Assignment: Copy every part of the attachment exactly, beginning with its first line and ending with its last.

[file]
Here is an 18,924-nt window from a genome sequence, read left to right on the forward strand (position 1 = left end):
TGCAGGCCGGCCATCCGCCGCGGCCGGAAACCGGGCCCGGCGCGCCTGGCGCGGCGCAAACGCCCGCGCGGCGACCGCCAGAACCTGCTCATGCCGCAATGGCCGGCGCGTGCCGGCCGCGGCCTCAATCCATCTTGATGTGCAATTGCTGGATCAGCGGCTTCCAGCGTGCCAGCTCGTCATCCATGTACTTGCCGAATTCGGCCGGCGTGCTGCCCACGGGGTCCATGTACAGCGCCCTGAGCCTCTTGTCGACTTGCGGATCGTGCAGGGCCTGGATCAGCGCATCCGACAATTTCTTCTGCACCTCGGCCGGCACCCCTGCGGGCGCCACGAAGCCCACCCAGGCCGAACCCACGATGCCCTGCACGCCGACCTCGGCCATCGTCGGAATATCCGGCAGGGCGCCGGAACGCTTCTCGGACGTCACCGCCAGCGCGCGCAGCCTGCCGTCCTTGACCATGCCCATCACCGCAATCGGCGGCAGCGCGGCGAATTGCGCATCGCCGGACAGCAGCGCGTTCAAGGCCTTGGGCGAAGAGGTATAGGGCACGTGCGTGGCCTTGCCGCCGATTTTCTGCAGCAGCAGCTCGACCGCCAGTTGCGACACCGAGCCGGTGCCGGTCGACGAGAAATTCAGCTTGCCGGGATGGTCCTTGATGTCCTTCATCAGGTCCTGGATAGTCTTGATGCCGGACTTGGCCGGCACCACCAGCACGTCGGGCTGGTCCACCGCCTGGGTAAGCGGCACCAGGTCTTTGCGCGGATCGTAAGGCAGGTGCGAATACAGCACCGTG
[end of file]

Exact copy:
Here is an 18,924-nt window from a genome sequence, read left to right on the forward strand (position 1 = left end):
TGCAGGCCGGCCATCCGCCGCGGCCGGAAACCGGGCCCGGCGCGCCTGGCGCGGCGCAAACGCCCGCGCGGCGACCGCCAGAACCTGCTCATGCCGCAATGGCCGGCGCGTGCCGGCCGCGGCCTCAATCCATCTTGATGTGCAATTGCTGGATCAGCGGCTTCCAGCGTGCCAGCTCGTCATCCATGTACTTGCCGAATTCGGCCGGCGTGCTGCCCACGGGGTCCATGTACAGCGCCCTGAGCCTCTTGTCGACTTGCGGATCGTGCAGGGCCTGGATCAGCGCATCCGACAATTTCTTCTGCACCTCGGCCGGCACCCCTGCGGGCGCCACGAAGCCCACCCAGGCCGAACCCACGATGCCCTGCACGCCGACCTCGGCCATCGTCGGAATATCCGGCAGGGCGCCGGAACGCTTCTCGGACGTCACCGCCAGCGCGCGCAGCCTGCCGTCCTTGACCATGCCCATCACCGCAATCGGCGGCAGCGCGGCGAATTGCGCATCGCCGGACAGCAGCGCGTTCAAGGCCTTGGGCGAAGAGGTATAGGGCACGTGCGTGGCCTTGCCGCCGATTTTCTGCAGCAGCAGCTCGACCGCCAGTTGCGACACCGAGCCGGTGCCGGTCGACGAGAAATTCAGCTTGCCGGGATGGTCCTTGATGTCCTTCATCAGGTCCTGGATAGTCTTGATGCCGGACTTGGCCGGCACCACCAGCACGTCGGGCTGGTCCACCGCCTGGGTAAGCGGCACCAGGTCTTTGCGCGGATCGTAAGGCAGGTGCGAATACAGCACCGTG